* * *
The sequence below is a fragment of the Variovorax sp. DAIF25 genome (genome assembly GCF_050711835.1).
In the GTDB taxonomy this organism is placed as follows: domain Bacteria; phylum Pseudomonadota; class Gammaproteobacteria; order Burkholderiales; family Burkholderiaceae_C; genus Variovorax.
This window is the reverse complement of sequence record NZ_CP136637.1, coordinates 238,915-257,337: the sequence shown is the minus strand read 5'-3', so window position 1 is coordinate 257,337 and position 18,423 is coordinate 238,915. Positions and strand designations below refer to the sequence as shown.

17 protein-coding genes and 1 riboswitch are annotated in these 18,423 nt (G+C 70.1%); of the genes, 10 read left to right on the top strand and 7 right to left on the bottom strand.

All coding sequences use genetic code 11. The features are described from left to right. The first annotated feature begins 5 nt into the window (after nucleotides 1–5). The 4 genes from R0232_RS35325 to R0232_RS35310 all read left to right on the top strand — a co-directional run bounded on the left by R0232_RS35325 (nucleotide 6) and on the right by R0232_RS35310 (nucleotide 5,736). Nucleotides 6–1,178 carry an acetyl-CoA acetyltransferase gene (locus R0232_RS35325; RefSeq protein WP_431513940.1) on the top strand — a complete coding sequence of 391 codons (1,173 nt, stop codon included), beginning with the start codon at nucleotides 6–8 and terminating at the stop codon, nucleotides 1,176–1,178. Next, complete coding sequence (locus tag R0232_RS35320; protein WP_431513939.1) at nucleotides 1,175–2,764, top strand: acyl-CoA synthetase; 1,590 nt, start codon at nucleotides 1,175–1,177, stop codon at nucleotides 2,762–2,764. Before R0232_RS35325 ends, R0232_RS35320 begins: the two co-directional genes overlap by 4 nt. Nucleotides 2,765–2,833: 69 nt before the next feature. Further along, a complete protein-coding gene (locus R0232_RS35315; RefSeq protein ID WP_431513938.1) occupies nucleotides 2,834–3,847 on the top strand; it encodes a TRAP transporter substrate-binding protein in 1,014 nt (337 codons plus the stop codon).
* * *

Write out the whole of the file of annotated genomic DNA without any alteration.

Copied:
The sequence below is a fragment of the Variovorax sp. DAIF25 genome (genome assembly GCF_050711835.1).
In the GTDB taxonomy this organism is placed as follows: domain Bacteria; phylum Pseudomonadota; class Gammaproteobacteria; order Burkholderiales; family Burkholderiaceae_C; genus Variovorax.
This window is the reverse complement of sequence record NZ_CP136637.1, coordinates 238,915-257,337: the sequence shown is the minus strand read 5'-3', so window position 1 is coordinate 257,337 and position 18,423 is coordinate 238,915. Positions and strand designations below refer to the sequence as shown.

17 protein-coding genes and 1 riboswitch are annotated in these 18,423 nt (G+C 70.1%); of the genes, 10 read left to right on the top strand and 7 right to left on the bottom strand.

All coding sequences use genetic code 11. The features are described from left to right. The first annotated feature begins 5 nt into the window (after nucleotides 1–5). The 4 genes from R0232_RS35325 to R0232_RS35310 all read left to right on the top strand — a co-directional run bounded on the left by R0232_RS35325 (nucleotide 6) and on the right by R0232_RS35310 (nucleotide 5,736). Nucleotides 6–1,178 carry an acetyl-CoA acetyltransferase gene (locus R0232_RS35325; RefSeq protein WP_431513940.1) on the top strand — a complete coding sequence of 391 codons (1,173 nt, stop codon included), beginning with the start codon at nucleotides 6–8 and terminating at the stop codon, nucleotides 1,176–1,178. Next, complete coding sequence (locus tag R0232_RS35320; protein WP_431513939.1) at nucleotides 1,175–2,764, top strand: acyl-CoA synthetase; 1,590 nt, start codon at nucleotides 1,175–1,177, stop codon at nucleotides 2,762–2,764. Before R0232_RS35325 ends, R0232_RS35320 begins: the two co-directional genes overlap by 4 nt. Nucleotides 2,765–2,833: 69 nt before the next feature. Further along, a complete protein-coding gene (locus R0232_RS35315; RefSeq protein ID WP_431513938.1) occupies nucleotides 2,834–3,847 on the top strand; it encodes a TRAP transporter substrate-binding protein in 1,014 nt (337 codons plus the stop codon).